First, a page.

opinion expressed by entrepreneur The contributors are yours.
By now, even those who are not active in commodity-dependent companies have heard of supply chains. And most of them know only too well that due to global restrictions like the coronavirus pandemic and the war in Ukraine, these supply chains are slowing down – sometimes even completely collapsing.
Supply chains for the manufacture and distribution of a wide range of products, raw materials and other commodities are affected. And while the latter affects consumers, the consequences are generally limited to longer waits for anything to be completed or delivered – including consumer goods, houses or cars. But for businesses, the impact can mean life or death. Because if you can’t deliver your finished products to paying customers, you won’t be in business for long.
However, a disruption in the supply chain does not necessarily mean the end of your business. With some smart planning, a little foresight, and a willingness to focus your attention, you can keep your business running and growing even as you resolve supply chain disruptions.
tied together: 4 ways to protect your business from inflation
1. Clarify the situation
The first and most important task before you is to identify and understand the root cause of the lag. A supply chain outage due to some aspect of the pandemic, for example, is very different from an outage caused by an official shutdown of a major supplier. One will likely last a long time, while the other can be bypassed by sourcing from another vendor.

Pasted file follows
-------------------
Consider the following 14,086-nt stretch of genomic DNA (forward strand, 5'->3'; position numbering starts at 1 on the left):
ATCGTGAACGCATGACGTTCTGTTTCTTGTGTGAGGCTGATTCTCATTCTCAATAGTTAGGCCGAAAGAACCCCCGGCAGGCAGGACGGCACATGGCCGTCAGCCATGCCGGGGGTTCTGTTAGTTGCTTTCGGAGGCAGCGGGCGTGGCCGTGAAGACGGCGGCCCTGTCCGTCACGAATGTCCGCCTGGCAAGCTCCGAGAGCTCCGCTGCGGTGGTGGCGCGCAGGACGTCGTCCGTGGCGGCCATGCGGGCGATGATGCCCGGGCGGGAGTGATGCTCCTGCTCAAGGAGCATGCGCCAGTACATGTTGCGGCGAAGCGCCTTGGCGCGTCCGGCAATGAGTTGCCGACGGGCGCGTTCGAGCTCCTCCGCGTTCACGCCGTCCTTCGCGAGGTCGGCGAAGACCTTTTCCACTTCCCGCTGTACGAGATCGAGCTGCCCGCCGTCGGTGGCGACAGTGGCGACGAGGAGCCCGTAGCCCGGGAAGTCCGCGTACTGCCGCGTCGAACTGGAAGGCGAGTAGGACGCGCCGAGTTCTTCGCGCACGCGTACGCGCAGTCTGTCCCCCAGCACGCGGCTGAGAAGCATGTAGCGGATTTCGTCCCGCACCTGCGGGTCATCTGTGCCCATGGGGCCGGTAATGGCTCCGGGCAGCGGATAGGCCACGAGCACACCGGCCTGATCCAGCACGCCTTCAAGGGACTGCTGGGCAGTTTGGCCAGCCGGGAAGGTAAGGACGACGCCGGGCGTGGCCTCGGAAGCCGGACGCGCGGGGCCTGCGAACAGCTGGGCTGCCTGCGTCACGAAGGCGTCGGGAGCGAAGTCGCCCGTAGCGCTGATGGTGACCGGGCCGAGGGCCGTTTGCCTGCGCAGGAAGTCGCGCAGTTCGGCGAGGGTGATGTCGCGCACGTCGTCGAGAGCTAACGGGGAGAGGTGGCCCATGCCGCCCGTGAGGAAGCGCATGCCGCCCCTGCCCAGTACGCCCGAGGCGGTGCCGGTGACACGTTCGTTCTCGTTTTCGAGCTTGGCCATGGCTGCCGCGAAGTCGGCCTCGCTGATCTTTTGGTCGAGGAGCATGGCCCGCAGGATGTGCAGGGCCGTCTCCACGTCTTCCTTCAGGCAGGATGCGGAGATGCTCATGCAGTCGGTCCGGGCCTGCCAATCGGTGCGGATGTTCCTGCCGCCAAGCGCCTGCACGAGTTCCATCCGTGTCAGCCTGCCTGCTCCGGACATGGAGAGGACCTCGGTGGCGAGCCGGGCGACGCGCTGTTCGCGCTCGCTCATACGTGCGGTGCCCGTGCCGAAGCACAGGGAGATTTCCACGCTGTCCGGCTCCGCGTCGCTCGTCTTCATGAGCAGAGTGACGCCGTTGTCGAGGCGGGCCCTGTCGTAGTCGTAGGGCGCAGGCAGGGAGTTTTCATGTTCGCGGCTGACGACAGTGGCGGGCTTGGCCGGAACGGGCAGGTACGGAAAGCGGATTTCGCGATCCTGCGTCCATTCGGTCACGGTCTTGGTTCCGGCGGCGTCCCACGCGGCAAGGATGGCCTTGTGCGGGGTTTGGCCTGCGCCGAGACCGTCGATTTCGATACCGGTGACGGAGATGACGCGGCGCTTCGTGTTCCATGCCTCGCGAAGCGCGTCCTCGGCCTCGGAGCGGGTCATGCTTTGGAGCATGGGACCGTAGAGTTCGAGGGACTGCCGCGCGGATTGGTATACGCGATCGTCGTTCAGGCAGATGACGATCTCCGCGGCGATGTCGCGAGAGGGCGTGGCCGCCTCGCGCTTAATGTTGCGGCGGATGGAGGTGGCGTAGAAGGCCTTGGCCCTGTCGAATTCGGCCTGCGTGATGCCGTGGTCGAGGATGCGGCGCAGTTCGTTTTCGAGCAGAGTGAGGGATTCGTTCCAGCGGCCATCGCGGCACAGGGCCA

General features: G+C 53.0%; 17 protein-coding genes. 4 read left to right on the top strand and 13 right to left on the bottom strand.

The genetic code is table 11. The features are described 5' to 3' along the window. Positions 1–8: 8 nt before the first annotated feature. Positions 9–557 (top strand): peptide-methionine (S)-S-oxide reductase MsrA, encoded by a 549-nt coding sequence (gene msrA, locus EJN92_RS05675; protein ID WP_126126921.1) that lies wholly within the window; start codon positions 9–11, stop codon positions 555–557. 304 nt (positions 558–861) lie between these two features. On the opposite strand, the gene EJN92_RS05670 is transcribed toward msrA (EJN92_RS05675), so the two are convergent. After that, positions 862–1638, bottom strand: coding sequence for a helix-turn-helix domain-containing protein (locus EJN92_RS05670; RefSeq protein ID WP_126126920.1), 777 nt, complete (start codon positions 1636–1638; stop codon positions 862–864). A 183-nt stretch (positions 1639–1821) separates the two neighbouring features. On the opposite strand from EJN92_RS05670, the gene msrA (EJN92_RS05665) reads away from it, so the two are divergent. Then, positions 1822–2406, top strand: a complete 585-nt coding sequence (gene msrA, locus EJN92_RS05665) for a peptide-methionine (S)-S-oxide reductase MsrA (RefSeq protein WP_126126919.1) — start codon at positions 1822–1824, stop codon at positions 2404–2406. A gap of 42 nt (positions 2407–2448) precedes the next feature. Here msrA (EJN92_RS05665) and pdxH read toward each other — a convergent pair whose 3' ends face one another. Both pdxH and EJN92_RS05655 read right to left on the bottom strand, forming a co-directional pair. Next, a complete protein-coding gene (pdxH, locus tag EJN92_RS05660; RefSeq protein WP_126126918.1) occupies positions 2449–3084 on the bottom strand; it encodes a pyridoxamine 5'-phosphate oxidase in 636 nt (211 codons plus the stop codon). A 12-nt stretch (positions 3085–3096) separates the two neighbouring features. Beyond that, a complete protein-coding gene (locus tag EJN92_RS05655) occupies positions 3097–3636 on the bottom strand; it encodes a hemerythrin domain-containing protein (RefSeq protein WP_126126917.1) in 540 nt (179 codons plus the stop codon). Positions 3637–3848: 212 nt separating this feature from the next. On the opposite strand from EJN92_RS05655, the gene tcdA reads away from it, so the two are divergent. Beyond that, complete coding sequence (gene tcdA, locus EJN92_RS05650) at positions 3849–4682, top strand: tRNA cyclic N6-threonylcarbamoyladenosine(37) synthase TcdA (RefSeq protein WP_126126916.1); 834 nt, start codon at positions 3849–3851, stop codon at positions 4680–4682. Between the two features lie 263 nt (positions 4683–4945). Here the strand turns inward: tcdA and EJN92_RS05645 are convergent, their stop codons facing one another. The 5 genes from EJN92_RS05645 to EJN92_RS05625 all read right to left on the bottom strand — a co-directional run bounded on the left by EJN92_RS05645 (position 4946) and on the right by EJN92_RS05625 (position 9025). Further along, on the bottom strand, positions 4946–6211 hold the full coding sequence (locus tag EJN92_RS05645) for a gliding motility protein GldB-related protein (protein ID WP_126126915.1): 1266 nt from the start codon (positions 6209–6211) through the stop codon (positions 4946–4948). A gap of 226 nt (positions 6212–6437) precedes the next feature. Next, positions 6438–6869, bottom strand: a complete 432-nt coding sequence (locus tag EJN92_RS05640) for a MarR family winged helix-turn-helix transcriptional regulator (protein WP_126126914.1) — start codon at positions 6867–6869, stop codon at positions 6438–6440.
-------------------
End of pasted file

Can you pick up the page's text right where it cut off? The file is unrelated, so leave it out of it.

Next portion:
Another important preliminary task is to determine the damage caused by the delay. To determine the extent of the problem, you need to determine how much of the product is being lost and whether any part of it is still salable and salable. The first step is to create a plan to minimize losses and keep the flow of income as much as possible.
2. Understand how to proceed
Once you have a clear understanding of the reason for the delay and the expected duration, it is important to shift your focus to implementing a plan to move forward as quickly as possible. Don’t pay attention to the delay. Instead, look for actions you can take immediately or delegate. Examine resource acquisition and allocation strategies to reduce the impact of delays.
Review your order history as part of this process. Track on-time shipments and other metrics over time, then make your own estimates of how future delays will affect your business so you can plan ahead.
3. Keep lines of communication open
The worst thing you can do is leave customers, employees, and other stakeholders in a position where they have to guess about deliveries, schedules, and deadlines. Instead, devise strong strategies for communicating clearly with anyone who may be impacted by your supply chain issues.
Even if you aren’t dealing with the recession, it’s important to acknowledge its impact on your customers, employees, and others. Apologize for any inconvenience and give them any accurate information you can share so they can adjust their plans – which is especially important for your customers.